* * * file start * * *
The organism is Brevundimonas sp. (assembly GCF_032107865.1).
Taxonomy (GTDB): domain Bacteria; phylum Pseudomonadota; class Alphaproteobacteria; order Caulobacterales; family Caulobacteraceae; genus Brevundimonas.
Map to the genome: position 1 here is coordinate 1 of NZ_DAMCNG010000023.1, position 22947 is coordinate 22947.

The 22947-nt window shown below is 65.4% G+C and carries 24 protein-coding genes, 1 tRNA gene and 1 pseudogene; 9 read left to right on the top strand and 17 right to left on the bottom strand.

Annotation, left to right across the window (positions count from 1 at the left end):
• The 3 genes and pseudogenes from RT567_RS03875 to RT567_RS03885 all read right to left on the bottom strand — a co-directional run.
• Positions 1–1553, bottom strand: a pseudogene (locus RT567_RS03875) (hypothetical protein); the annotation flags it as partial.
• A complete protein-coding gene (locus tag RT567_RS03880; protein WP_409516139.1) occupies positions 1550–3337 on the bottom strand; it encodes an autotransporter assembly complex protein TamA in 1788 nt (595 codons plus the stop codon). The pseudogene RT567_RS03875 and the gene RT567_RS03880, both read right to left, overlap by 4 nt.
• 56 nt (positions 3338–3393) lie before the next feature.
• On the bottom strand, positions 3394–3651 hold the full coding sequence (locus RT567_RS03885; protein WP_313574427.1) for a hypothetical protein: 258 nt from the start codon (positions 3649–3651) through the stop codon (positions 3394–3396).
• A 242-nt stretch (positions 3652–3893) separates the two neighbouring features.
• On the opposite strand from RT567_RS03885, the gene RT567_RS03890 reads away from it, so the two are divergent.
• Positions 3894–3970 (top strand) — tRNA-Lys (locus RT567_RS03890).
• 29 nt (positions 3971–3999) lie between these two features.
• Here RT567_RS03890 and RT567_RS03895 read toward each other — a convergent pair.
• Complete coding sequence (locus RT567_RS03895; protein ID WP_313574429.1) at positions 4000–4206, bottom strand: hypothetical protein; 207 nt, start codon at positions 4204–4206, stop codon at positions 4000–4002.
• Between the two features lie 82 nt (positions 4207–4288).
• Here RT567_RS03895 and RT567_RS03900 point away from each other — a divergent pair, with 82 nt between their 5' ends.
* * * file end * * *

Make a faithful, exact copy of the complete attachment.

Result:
The organism is Brevundimonas sp. (assembly GCF_032107865.1).
Taxonomy (GTDB): domain Bacteria; phylum Pseudomonadota; class Alphaproteobacteria; order Caulobacterales; family Caulobacteraceae; genus Brevundimonas.
Map to the genome: position 1 here is coordinate 1 of NZ_DAMCNG010000023.1, position 22947 is coordinate 22947.

The 22947-nt window shown below is 65.4% G+C and carries 24 protein-coding genes, 1 tRNA gene and 1 pseudogene; 9 read left to right on the top strand and 17 right to left on the bottom strand.

Annotation, left to right across the window (positions count from 1 at the left end):
• The 3 genes and pseudogenes from RT567_RS03875 to RT567_RS03885 all read right to left on the bottom strand — a co-directional run.
• Positions 1–1553, bottom strand: a pseudogene (locus RT567_RS03875) (hypothetical protein); the annotation flags it as partial.
• A complete protein-coding gene (locus tag RT567_RS03880; protein WP_409516139.1) occupies positions 1550–3337 on the bottom strand; it encodes an autotransporter assembly complex protein TamA in 1788 nt (595 codons plus the stop codon). The pseudogene RT567_RS03875 and the gene RT567_RS03880, both read right to left, overlap by 4 nt.
• 56 nt (positions 3338–3393) lie before the next feature.
• On the bottom strand, positions 3394–3651 hold the full coding sequence (locus RT567_RS03885; protein WP_313574427.1) for a hypothetical protein: 258 nt from the start codon (positions 3649–3651) through the stop codon (positions 3394–3396).
• A 242-nt stretch (positions 3652–3893) separates the two neighbouring features.
• On the opposite strand from RT567_RS03885, the gene RT567_RS03890 reads away from it, so the two are divergent.
• Positions 3894–3970 (top strand) — tRNA-Lys (locus RT567_RS03890).
• 29 nt (positions 3971–3999) lie between these two features.
• Here RT567_RS03890 and RT567_RS03895 read toward each other — a convergent pair.
• Complete coding sequence (locus RT567_RS03895; protein ID WP_313574429.1) at positions 4000–4206, bottom strand: hypothetical protein; 207 nt, start codon at positions 4204–4206, stop codon at positions 4000–4002.
• Between the two features lie 82 nt (positions 4207–4288).
• Here RT567_RS03895 and RT567_RS03900 point away from each other — a divergent pair, with 82 nt between their 5' ends.